Netflix must ramp up crime thrillers to overcome Nordic resistance

Netflix, with its natural commercial competitiveness, wants to dominate SVoD streaming in every market where it operates. We know it was slow to acknowledge the need to cut prices in India so that it remains only a minor player there, but more surprising at first sight are the difficulties Netflix has encountered in exploiting the booming Nordic SVoD market.

It is a stretch as some analysts have done to say that Netflix is struggling in the Nordics given it has 45% of the SVoD market there overall, making it number one in some of the countries, but this is well short of the European average penetration of 72% in a region which has taken to SVoD more fervently than almost anywhere else in the continent.

The Nordics would seem to be perfect hunting ground for Netflix with the predilection there for English language content and American movies. The people there have also taken to SVoD in general, big time. SVoD penetration rates are over 75%, compared with 56% in the UK where Netflix was first to land in Europe. Penetration is 76% in Sweden, 77% in Norway, 86% in Denmark and 89% in Finland.

But scratch beneath the surface and we find that for once Netflix has been guilty of not doing its homework thoroughly. As many Europeans outside the Nordics could tell them, the region is a hot bed of production for crime series and thrillers, often with a high psychological thrust. These have been widely exported across Europe in recent years and it is surprising that Netflix has not fully picked up on this, given that this genre referred to as Nordic Noir, defined as crime content originating in the Scandinavian countries, has become world famous.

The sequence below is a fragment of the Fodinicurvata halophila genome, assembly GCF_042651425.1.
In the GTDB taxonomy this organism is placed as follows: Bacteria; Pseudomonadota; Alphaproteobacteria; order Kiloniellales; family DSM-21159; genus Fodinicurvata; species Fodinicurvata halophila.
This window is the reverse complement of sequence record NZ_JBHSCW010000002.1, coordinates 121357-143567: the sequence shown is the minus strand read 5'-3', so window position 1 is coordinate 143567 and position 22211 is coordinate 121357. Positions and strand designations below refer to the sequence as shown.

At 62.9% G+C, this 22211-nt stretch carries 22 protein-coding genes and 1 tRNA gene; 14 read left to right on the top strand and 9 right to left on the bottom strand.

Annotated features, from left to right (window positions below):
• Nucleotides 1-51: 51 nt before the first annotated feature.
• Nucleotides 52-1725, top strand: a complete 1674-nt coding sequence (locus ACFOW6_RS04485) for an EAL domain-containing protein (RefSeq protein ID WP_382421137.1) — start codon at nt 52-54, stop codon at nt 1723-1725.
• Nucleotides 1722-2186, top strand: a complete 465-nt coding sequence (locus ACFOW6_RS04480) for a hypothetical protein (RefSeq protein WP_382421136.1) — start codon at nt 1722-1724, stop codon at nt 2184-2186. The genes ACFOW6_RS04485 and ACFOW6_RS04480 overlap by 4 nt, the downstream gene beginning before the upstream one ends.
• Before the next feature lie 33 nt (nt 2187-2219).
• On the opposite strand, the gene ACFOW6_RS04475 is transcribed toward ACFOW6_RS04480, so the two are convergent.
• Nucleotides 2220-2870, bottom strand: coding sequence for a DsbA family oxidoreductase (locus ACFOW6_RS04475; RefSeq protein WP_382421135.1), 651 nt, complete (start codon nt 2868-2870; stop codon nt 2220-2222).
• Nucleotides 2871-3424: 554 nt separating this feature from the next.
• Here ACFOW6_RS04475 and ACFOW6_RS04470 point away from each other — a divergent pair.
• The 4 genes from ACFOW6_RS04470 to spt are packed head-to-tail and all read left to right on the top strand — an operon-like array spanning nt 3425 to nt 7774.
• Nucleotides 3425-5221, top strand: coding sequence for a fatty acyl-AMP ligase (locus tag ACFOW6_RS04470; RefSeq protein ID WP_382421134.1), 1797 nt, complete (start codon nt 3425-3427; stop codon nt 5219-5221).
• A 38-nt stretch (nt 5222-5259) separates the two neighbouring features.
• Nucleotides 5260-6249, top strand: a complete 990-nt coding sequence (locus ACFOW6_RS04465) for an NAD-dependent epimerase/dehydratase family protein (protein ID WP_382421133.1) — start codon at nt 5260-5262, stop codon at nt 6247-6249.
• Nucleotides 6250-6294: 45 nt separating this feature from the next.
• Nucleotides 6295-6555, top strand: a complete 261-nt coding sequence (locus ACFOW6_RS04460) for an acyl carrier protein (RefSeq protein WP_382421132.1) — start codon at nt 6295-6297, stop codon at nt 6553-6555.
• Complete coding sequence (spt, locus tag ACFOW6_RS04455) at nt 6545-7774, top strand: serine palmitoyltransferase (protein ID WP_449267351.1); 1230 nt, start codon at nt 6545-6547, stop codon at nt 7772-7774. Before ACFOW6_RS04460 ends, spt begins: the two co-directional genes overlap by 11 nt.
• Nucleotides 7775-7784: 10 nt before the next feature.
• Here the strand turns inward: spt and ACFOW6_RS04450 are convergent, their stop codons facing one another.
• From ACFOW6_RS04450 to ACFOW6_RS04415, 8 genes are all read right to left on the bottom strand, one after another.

It may be partly that Netflix has failed to invest sufficiently in local language content in the belief viewers are quite happy to watch English language imports. But it is clear Scandinavians themselves are hooked on crime or thriller content which accounts for 47% of all shows currently in production or conception.

The related factor here is the strength of local competitors that are producing content in this genre, both streamers and linear operators. There are over 20 established local streaming providers, most just operating inside one of the countries given that each has its own language, while both HBO and Amazon Prime, as well as regional players Modern Times Group’s Viaplay and Telia, compete in all Nordic markets.

Netflix recognized around five years ago that local content in the target country’s language was key to foreign success outside the English-speaking world. This has been borne out in many cases, such as France where natural resistance to the Netflix invasion was stronger at first. Movies could appear on legacy pay TV channels a year after their theatrical release, but OTT platforms had to wait 36 months. This rule has held back SVoD adoption as a whole to just over 18% of broadband users, the lowest penetration of any major European country. Yet this combined with rules over quotas for local content have actually played into Netflix’s hands because it is better equipped than rivals to cope. By focusing on local content, Netflix has surged ahead of its nearest rival Vivendi’s Canal+. While Netflix piled on 1.5 million subs in less than a year to pass 5 million by the end of 2018, Canal+ sunk by 233,000 to 4.76 million.

Netflix is raising its game in France further by moving to open an office later in 2019 while launching more French originals including romantic comedy Plan Coeur and sci-fi series Osmosis. Crime fiction is not quite as popular in France as in the Nordics.